Blog Comments Count As Content And You Get More Traffic

Blog Comments More Readers

Comments on your blog have more value than you might think. All the words in your blog comments count as content.

If you are writing blog posts to help promote your book, do you let readers comment on your articles?

When people leave a comment, it adds to your social proof and can help you build relationships with potential readers.

But there is much more to the story, and it might surprise you.

Comments are a hidden SEO treasure

When you write and publish a great blog post of, say, one thousand words, you might think that’s the end.

Hopefully, search engines will rank a few of your keywords to help you get some organic traffic to your article.

If you understand a little bit about content marketing, you’ll know that writing around a handful of keywords will help you get more traffic.

It could come from Google, Bing, or social media platforms.

But smart bloggers know that writing a great post is not the end of the story at all.

The comments section of an article can keep delivering new ranking keywords because blog comments count as additional content.

John Mueller, Google Search Advocate, stated:

Overall, Google doesn’t differentiate between content you wrote and content your users wrote.

If you publish it on your site, we’ll see it as the content that you want to have published, and that’s what we’ll use for rankings.

If you have a large amount of user-generated content, make sure it meets your standards for publishing content on your website.


Blog comments count as content

Many bloggers don’t realize that when people write comments, they add more content to your article.

Yes, your article gets longer and longer.

Search engines like Google and Bing include the comment word count as part of your total post word count.

Because of this, you can often rank for new keywords that were not in your original article.

If you write a good post of around 800 to 1,000 words, your word count will increase by the number of comments you receive.

It’s not unusual to find a high-ranking article on Google search that is relatively short but ranks high because it has attracted a lot of comments.

If you want to drive traffic to your articles with minimal effort, all you need to do is use your blog’s comment system.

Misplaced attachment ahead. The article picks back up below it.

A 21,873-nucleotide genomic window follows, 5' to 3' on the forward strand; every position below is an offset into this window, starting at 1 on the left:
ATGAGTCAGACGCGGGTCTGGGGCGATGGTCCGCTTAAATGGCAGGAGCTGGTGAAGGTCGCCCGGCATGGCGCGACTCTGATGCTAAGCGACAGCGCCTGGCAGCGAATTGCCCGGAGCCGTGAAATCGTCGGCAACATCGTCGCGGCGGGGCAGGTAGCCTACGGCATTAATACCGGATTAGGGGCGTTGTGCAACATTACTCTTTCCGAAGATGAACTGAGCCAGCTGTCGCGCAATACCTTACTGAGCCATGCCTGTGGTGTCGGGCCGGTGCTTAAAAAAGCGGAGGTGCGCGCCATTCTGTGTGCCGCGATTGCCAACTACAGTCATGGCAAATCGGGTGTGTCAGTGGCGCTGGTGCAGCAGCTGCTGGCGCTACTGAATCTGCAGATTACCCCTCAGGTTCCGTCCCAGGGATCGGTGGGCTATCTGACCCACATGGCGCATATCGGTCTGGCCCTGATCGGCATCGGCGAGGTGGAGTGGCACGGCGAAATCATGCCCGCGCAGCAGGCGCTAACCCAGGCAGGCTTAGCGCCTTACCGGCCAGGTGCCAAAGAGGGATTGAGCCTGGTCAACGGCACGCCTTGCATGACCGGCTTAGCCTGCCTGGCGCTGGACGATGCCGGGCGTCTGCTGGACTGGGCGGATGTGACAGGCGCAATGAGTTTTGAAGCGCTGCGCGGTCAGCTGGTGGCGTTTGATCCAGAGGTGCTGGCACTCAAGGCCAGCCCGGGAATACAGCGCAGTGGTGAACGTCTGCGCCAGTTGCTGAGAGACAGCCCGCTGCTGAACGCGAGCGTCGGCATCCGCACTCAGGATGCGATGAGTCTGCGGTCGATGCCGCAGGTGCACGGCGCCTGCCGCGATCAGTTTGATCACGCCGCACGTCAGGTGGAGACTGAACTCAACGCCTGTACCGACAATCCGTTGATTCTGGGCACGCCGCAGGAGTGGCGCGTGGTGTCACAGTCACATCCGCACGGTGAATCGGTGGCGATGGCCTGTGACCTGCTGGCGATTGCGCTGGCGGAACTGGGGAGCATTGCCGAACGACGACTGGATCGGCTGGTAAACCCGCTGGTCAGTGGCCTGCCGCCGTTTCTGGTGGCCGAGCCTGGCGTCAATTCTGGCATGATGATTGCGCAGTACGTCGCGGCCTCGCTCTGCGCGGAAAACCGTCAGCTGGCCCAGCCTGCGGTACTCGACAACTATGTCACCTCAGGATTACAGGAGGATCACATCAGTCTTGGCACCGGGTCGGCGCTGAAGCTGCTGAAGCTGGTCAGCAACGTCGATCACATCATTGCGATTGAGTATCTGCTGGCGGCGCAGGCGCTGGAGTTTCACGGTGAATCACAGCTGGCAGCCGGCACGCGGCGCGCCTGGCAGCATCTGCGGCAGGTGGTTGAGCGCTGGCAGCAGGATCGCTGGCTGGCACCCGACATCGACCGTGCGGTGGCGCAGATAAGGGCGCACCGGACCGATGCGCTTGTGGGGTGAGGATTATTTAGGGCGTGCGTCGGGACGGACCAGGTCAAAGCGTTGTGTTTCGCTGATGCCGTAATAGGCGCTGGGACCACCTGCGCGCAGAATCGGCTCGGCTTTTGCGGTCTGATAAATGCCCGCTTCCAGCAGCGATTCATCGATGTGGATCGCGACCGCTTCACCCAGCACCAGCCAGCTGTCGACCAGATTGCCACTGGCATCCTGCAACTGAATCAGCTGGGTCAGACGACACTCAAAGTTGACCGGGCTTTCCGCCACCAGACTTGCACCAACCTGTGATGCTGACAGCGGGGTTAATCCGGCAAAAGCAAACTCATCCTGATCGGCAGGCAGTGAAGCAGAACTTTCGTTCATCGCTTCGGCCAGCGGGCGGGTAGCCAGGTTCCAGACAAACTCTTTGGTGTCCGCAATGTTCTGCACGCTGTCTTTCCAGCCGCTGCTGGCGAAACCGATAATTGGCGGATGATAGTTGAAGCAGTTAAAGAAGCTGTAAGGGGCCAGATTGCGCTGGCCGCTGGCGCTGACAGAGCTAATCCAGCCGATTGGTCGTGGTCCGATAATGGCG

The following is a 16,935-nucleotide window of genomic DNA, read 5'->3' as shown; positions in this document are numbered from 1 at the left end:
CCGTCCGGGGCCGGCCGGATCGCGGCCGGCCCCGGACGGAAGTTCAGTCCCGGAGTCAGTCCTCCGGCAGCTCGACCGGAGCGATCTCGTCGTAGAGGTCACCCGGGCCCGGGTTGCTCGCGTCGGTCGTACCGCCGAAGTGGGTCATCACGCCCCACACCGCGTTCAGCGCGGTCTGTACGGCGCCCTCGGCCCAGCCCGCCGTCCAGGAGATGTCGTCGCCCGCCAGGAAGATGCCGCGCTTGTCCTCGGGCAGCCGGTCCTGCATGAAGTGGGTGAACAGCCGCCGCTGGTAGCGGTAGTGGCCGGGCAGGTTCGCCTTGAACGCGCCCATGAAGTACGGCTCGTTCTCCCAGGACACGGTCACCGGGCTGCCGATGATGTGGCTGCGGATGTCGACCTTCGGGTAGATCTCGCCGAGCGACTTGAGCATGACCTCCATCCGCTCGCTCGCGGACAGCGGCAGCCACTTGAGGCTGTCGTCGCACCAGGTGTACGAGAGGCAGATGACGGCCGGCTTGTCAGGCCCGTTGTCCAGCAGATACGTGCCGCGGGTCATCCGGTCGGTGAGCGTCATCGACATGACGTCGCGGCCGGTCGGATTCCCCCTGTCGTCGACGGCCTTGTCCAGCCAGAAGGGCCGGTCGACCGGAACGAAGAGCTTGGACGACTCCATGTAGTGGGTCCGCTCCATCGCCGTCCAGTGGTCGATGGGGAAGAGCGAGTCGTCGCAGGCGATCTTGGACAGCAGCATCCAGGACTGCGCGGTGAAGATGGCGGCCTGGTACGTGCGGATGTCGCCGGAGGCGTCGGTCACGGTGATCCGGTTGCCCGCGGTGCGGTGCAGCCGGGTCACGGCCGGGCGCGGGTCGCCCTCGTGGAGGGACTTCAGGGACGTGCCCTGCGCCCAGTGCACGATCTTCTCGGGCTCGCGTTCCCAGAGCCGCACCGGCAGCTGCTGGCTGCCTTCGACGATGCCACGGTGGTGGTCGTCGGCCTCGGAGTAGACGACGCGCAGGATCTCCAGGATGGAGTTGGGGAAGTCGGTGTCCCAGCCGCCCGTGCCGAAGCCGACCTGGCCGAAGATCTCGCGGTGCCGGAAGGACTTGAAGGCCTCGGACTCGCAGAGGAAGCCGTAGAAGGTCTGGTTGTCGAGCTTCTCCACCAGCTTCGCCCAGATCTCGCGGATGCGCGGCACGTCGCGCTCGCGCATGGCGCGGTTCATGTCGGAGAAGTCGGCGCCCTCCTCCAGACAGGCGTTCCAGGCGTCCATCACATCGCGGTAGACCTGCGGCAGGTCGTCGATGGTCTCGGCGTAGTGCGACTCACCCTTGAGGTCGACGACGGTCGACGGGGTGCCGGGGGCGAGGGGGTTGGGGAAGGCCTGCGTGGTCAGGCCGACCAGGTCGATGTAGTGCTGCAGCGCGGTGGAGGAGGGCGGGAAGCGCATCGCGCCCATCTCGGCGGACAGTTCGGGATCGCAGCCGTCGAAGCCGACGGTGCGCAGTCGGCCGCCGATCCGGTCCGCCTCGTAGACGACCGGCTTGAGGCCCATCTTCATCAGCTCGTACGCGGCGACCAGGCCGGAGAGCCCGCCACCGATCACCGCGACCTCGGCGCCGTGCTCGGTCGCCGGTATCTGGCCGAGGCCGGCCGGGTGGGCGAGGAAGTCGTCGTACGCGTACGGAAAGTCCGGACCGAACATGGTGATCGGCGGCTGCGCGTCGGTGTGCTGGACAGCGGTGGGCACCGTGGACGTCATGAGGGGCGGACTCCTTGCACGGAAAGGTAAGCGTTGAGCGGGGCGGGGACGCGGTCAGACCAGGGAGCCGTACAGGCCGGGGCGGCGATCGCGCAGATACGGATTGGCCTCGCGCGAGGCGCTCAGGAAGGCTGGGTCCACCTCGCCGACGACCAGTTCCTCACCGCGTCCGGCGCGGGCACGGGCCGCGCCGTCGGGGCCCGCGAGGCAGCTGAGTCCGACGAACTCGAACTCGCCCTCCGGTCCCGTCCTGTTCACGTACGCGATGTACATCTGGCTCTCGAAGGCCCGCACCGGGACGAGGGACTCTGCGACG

Proof that it works

I wrote an article about publishing scams that had a word count of 1847 words.

It has gained a lot of blog traffic, but most of it is not from the words in my article.

The article attracted well over 100 comments, and when I last checked, the word count was nearly 15,000.

comments count as content and seo word count

The surprising aspect is that the keywords driving the most traffic to the article are not in the main body text of the post.

comments count as content and ranking keywords

As you can see in the screengrab above from Google Search Console, the article ranks for 640 keywords.


Comment keyword traffic

But none of the top ten keywords are from the body text. They are all from the comments section.

traffic trend from comments content

This one article is delivering thousands of visits.

You can see that the average keyword ranking position for the 640 keywords is 10.2.

That is very high, and it means that the article will be on the first page of Google search for hundreds of queries.

The bonus is that with so many people reading the article, it means that many will share the post.

If you have comments turned off on your blog, perhaps you might want to reconsider.


Comments the right way

As with any form of promoting and improving your blog, there is a right way and a wrong way.

The wrong way is to open comments to everyone and let your comments post automatically.

By doing this, you are opening yourself up to getting a lot of spam comments. Anytime you get a comment that includes a link, it is usually spam.

These links often lead to sites that you wouldn’t like to associate with, such as gambling, dating, apps, and software.

Not only that, the links could take your readers to sites that use malware or contain viruses.

Worse for you is that they are very bad for your SEO.

Instead of improving your post, they will lower the quality and drive your article lower and lower on Google search.

The way to manage this is to make sure that you use moderation.

In other words, you need to check every single comment your receive and then approve it before you publish it on your blog.


Control your comments

I have written before about contact page spam, but it is easy to add comment moderation to your blog.

In most blogging platforms, you will have a set of tools similar to the one below in WordPress.


By doing this, you will get an email notification, and you can then approve it or delete it.

If you have a WordPress site, you can automate spam removal with a plugin.


Akismet is active on over 5 million sites, so it really is worth adding if you don’t have it already.